• Make having fun a priority – Meeting, meetings, and more meetings—at times it can seem there is a never-ending carousel of meetings. Instead of resenting them, consider utilizing them for more than their intended purpose. Assigning a different team member to be in charge of a humorous (work appropriate) video each week can not only bring laughter to a meeting, but it allows a person to show pieces of their personality and connect in ways that aren’t all work related. With more and more meetings moving to Zoom, Teams and the like, it has never been easier to share small bits of humor.
  • Get creative – If laughter inspires people to be active problem solvers, then it is in the team’s best interest to have a good time. Simple activities like team competitions can really make a difference. Whether the competitions are decorating pumpkins for Halloween, submitting the best dad jokes, or something else unique to the team, a happy team is a productive team.

Laugh with Friends

Laughter is a social signal. Without a funny stimulus (TikTok, YouTube, TV, books, radio, etc.), people are close to 30 times more likely to laugh when they are in a social setting than when they are alone. A recent study by Preventive Medicine even suggests that laughing with a good friend can even help reduce the risk of cognitive or physical disability by over 30% for people 65 and older. “Laughter with friends brings health benefits such as stress release, improvement of immune functions, and a sense of social connectedness,” said lead author Yudai Tamada at Nagoya University in Aichi, Japan. Interestingly enough, Psychologist Robert Provine has posited that laughter allows humans to synchronize with each other, particularly in the workplace. Bruce Daisley perfectly summed up Provine’s study with the following: “Just as birds sing to each other, or dogs in neighboring backyards bark at each other, or wolves howl together, so humans laugh to connect with one another, to achieve synchronization” Laughter, then, acts not only as a temporary respite from stressors, it builds bridges between people.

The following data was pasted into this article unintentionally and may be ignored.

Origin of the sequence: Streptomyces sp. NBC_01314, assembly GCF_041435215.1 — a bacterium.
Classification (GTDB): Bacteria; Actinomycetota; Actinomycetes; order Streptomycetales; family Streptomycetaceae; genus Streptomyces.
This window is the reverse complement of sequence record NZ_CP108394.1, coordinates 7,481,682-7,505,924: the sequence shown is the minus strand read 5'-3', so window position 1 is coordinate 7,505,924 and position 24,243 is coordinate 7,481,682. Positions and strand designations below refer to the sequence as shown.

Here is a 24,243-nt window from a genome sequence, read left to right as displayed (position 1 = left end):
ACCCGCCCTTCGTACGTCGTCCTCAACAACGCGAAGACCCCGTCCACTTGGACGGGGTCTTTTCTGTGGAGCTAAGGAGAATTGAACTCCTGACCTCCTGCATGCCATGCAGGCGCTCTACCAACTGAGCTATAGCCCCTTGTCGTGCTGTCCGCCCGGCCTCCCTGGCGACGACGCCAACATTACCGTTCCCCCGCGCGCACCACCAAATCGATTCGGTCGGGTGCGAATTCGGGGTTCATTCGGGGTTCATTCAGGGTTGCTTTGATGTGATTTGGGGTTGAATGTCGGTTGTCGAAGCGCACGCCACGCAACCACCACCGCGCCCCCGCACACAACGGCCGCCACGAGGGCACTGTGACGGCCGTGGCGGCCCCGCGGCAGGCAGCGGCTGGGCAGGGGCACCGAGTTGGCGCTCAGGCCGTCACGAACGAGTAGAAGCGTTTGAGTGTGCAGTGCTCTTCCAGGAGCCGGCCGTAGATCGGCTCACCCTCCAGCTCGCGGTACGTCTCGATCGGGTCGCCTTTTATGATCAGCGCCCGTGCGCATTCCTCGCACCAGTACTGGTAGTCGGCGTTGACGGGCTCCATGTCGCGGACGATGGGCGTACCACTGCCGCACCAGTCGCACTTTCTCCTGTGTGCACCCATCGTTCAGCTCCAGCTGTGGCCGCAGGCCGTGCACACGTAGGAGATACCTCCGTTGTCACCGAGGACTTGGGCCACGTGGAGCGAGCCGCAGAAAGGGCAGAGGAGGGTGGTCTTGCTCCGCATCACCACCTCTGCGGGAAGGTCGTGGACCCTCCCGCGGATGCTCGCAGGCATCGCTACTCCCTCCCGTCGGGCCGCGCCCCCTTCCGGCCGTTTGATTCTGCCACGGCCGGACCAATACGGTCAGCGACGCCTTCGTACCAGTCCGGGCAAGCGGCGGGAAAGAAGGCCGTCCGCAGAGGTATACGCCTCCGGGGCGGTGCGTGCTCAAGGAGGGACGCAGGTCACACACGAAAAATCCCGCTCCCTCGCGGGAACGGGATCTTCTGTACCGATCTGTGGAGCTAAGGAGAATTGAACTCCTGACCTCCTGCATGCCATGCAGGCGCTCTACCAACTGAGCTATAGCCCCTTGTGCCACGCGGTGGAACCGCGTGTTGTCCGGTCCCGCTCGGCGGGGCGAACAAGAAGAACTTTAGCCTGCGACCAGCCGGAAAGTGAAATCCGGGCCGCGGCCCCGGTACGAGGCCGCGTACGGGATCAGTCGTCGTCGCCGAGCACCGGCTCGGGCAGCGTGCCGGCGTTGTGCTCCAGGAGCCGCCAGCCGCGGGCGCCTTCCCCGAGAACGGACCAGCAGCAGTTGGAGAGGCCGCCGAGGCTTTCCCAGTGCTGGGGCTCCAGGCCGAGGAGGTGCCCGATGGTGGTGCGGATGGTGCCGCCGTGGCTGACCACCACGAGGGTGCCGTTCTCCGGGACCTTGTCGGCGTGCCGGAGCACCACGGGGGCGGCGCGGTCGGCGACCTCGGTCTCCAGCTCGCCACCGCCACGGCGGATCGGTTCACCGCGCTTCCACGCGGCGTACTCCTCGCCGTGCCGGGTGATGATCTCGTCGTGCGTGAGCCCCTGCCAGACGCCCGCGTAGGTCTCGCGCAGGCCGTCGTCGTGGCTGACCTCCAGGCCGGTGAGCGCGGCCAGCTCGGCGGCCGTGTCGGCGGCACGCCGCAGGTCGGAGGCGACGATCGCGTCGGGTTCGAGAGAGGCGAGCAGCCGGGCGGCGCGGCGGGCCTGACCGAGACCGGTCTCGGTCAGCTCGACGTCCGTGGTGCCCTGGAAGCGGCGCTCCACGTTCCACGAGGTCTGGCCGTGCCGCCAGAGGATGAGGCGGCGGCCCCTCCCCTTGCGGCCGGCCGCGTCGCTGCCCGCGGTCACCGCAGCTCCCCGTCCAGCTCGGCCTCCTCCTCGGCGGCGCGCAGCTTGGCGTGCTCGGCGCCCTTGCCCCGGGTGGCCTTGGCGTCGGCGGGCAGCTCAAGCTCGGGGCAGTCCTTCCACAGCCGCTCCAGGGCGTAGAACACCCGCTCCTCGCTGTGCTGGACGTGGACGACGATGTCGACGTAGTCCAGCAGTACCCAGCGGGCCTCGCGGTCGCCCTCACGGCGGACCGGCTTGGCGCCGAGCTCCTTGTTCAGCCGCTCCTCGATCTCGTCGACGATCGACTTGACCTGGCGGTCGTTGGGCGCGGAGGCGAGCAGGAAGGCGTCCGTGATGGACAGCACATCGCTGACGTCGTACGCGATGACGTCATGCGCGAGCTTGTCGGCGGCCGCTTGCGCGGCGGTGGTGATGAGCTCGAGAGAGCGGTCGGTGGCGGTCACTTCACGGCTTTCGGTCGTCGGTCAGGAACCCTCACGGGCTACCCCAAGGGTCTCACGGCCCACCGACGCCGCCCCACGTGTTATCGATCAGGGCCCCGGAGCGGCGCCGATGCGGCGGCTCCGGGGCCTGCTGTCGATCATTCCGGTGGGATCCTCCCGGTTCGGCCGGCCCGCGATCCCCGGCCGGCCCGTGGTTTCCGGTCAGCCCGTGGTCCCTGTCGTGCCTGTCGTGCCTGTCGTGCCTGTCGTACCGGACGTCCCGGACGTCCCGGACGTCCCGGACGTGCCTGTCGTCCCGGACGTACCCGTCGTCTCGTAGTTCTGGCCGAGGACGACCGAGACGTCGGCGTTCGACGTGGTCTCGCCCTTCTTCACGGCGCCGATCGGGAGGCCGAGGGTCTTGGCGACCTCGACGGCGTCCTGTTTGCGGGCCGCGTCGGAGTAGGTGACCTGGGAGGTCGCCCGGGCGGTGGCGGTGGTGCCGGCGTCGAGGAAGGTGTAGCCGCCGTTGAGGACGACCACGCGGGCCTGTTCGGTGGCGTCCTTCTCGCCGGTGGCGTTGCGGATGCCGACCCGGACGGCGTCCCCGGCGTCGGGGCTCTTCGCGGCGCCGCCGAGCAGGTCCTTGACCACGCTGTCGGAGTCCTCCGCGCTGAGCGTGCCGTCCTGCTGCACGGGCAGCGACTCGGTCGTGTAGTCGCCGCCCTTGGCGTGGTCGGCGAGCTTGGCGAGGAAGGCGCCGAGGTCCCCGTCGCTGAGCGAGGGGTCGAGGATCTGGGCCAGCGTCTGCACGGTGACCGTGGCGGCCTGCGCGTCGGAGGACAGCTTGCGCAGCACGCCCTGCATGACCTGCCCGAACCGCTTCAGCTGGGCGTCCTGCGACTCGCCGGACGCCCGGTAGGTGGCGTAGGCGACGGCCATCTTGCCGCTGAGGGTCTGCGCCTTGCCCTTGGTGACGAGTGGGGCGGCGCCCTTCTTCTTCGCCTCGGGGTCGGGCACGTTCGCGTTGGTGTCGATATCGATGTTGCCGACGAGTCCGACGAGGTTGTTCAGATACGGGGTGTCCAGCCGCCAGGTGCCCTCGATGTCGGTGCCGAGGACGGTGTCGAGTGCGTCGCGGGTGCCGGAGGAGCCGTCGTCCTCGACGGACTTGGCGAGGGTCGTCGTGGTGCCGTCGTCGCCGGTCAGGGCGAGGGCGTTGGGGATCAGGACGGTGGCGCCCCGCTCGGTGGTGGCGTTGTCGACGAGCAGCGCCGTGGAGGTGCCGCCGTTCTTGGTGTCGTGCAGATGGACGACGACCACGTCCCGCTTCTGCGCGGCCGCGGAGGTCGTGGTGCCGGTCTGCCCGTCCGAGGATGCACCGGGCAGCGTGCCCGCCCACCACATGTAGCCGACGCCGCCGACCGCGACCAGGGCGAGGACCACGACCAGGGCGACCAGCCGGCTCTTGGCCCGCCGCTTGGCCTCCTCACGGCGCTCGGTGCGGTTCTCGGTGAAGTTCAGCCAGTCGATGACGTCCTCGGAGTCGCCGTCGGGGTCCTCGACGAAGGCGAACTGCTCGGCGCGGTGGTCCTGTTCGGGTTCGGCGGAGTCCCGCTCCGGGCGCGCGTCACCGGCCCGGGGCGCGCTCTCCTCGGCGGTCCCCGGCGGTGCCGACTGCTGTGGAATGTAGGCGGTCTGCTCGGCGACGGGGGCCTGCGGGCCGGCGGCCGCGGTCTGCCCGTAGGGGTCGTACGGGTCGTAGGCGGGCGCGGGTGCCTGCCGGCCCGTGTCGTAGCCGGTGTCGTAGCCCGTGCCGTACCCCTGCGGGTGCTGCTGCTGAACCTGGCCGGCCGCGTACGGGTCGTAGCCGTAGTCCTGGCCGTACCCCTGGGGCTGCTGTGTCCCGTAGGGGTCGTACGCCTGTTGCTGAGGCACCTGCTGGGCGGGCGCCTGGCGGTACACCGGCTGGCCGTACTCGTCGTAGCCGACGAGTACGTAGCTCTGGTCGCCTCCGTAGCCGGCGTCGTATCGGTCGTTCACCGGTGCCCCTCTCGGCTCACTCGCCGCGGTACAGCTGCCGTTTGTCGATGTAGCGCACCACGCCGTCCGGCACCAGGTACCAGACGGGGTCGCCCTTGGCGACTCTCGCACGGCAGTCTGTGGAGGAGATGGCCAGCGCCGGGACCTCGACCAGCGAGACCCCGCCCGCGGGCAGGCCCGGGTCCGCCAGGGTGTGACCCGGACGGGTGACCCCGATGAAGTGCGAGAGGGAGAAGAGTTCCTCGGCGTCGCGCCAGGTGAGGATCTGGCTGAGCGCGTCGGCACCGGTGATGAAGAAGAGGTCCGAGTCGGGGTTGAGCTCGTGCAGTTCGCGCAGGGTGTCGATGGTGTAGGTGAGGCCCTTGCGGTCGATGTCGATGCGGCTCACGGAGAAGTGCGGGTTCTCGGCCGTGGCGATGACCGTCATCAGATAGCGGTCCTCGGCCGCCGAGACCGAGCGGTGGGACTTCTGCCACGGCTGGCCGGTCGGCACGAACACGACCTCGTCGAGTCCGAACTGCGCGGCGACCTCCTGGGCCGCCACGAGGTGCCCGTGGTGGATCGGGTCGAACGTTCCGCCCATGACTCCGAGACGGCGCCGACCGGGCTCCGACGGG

Laugh at Yourself

Self-enhancing humor is a humor style associated with having a good-natured attitude toward life or being able to find amusement in life’s difficulties. Those who are able to laugh at themselves tend to be able to maintain a healthier perspective on life while minimizing stress levels. suggests the following tips to be able to laugh at yourself more:

  • Accept yourself. Nobody is perfect!
  • Don’t equate your value to your performance at work, school, gym, etc.
  • Be humble.
  • Use humor when acknowledging flaws.
  • Don’t forget to be mindful of others and aware of their situations. Be careful not to use humor that is hurtful to others.
  • Don’t let the ability to laugh at mistakes morph into constant criticism. Everyone has an inner critic who is all too happy to point out missteps and failings. If the critic is given too much space, it will try to define a narrative very much devoid of humor.


Now is the time to prioritize well-being by making time to infuse humor and laughter into each day. With an emphasis on consistent laughter, society will be better equipped to change each day for the better.